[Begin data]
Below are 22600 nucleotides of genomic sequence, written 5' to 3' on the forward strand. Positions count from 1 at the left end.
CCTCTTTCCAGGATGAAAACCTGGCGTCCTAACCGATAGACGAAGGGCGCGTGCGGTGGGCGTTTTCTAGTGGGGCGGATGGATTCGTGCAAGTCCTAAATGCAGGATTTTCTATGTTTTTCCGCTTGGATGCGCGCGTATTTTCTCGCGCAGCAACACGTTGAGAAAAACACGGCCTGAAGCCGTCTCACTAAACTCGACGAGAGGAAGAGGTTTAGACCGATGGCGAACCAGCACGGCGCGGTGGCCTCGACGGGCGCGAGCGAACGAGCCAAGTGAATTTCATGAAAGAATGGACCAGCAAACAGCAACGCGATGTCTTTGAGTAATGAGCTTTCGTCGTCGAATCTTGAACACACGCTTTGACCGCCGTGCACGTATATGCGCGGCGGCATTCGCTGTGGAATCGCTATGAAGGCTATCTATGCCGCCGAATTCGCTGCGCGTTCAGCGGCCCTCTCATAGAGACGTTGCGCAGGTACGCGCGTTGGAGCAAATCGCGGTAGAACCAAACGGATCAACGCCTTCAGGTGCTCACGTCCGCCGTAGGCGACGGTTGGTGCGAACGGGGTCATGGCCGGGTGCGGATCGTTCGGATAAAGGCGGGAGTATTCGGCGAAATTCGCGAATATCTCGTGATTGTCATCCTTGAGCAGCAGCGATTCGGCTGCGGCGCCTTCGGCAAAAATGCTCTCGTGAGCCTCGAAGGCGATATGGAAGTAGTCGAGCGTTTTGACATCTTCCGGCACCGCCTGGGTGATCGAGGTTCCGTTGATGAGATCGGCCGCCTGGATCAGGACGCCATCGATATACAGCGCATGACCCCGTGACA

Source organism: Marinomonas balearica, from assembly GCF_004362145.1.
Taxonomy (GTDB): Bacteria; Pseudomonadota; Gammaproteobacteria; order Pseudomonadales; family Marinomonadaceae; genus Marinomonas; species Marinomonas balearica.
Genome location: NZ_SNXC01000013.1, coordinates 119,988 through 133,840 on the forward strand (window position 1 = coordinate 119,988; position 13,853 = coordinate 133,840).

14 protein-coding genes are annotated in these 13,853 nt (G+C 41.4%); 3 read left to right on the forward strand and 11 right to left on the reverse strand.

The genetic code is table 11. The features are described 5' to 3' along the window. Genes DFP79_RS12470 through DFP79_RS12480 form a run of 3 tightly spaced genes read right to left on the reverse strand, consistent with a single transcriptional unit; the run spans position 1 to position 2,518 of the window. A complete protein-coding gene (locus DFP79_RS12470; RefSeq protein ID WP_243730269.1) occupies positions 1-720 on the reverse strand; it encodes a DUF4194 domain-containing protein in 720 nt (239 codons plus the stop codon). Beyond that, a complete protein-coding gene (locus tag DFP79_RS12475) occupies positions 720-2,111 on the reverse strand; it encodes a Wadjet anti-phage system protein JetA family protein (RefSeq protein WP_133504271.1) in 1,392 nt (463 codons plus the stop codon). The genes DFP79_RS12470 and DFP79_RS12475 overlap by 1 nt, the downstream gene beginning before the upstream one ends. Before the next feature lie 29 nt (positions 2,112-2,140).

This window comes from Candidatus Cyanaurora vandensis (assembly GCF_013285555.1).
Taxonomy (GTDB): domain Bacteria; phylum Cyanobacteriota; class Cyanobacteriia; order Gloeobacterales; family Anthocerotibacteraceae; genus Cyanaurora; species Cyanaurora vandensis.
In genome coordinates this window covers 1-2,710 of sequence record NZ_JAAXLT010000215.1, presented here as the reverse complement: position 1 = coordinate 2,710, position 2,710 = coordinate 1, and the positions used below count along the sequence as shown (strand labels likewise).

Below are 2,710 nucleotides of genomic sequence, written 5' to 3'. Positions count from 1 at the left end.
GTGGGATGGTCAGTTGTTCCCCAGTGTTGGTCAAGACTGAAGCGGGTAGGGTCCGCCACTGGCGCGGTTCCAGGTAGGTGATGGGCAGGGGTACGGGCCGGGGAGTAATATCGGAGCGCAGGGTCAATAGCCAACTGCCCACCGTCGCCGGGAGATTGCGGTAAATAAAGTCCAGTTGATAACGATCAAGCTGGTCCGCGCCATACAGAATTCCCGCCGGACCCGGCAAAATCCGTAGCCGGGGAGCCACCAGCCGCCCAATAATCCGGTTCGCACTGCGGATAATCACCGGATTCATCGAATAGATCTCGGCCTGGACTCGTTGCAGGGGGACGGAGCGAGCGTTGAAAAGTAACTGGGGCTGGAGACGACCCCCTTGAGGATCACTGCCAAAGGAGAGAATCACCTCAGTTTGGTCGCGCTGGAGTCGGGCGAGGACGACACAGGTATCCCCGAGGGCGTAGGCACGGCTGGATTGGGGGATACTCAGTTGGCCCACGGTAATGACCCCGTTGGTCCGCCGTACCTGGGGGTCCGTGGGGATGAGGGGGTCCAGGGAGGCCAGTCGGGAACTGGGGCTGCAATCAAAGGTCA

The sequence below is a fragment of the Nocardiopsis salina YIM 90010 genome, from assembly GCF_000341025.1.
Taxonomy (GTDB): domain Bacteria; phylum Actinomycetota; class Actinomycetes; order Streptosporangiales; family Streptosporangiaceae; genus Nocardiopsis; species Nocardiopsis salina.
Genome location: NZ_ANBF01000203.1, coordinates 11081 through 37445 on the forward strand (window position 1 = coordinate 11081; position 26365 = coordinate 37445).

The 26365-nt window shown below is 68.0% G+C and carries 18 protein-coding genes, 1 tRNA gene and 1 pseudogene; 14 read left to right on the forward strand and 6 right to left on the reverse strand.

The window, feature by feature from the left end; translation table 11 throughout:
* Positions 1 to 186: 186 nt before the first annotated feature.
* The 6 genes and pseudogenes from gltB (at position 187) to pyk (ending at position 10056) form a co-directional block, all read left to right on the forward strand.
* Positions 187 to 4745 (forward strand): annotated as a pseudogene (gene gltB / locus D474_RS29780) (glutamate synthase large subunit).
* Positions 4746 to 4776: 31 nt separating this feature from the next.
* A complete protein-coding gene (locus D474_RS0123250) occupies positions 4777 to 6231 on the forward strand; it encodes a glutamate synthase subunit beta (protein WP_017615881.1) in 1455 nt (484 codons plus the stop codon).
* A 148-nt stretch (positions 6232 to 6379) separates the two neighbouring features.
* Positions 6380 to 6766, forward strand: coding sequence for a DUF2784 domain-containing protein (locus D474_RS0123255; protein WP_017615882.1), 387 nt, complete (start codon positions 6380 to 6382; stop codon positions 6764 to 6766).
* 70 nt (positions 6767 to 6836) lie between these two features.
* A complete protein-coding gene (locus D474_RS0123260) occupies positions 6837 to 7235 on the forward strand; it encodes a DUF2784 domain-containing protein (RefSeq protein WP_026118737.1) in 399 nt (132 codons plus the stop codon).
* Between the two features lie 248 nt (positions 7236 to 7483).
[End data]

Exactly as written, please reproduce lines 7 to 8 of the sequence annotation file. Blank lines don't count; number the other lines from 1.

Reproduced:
The genetic code is table 11. The features are described 5' to 3' along the window. Genes DFP79_RS12470 through DFP79_RS12480 form a run of 3 tightly spaced genes read right to left on the reverse strand, consistent with a single transcriptional unit; the run spans position 1 to position 2,518 of the window. A complete protein-coding gene (locus DFP79_RS12470; RefSeq protein ID WP_243730269.1) occupies positions 1-720 on the reverse strand; it encodes a DUF4194 domain-containing protein in 720 nt (239 codons plus the stop codon). Beyond that, a complete protein-coding gene (locus tag DFP79_RS12475) occupies positions 720-2,111 on the reverse strand; it encodes a Wadjet anti-phage system protein JetA family protein (RefSeq protein WP_133504271.1) in 1,392 nt (463 codons plus the stop codon). The genes DFP79_RS12470 and DFP79_RS12475 overlap by 1 nt, the downstream gene beginning before the upstream one ends. Before the next feature lie 29 nt (positions 2,112-2,140).

This window comes from Candidatus Cyanaurora vandensis (assembly GCF_013285555.1).